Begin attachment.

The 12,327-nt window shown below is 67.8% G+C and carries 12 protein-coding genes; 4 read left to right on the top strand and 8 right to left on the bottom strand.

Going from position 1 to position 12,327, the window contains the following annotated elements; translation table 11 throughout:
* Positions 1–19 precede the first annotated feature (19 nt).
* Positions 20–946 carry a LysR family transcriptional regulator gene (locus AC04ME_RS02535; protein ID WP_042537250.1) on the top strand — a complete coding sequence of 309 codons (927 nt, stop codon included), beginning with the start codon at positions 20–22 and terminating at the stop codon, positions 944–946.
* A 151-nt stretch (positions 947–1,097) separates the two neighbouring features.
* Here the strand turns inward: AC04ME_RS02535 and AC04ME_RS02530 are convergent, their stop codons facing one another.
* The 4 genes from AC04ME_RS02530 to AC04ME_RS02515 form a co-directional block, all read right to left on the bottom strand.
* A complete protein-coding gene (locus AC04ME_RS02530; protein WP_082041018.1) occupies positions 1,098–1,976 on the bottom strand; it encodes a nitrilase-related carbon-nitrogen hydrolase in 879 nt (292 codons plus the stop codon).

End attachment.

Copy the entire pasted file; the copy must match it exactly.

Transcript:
The 12,327-nt window shown below is 67.8% G+C and carries 12 protein-coding genes; 4 read left to right on the top strand and 8 right to left on the bottom strand.

Going from position 1 to position 12,327, the window contains the following annotated elements; translation table 11 throughout:
* Positions 1–19 precede the first annotated feature (19 nt).
* Positions 20–946 carry a LysR family transcriptional regulator gene (locus AC04ME_RS02535; protein ID WP_042537250.1) on the top strand — a complete coding sequence of 309 codons (927 nt, stop codon included), beginning with the start codon at positions 20–22 and terminating at the stop codon, positions 944–946.
* A 151-nt stretch (positions 947–1,097) separates the two neighbouring features.
* Here the strand turns inward: AC04ME_RS02535 and AC04ME_RS02530 are convergent, their stop codons facing one another.
* The 4 genes from AC04ME_RS02530 to AC04ME_RS02515 form a co-directional block, all read right to left on the bottom strand.
* A complete protein-coding gene (locus AC04ME_RS02530; protein WP_082041018.1) occupies positions 1,098–1,976 on the bottom strand; it encodes a nitrilase-related carbon-nitrogen hydrolase in 879 nt (292 codons plus the stop codon).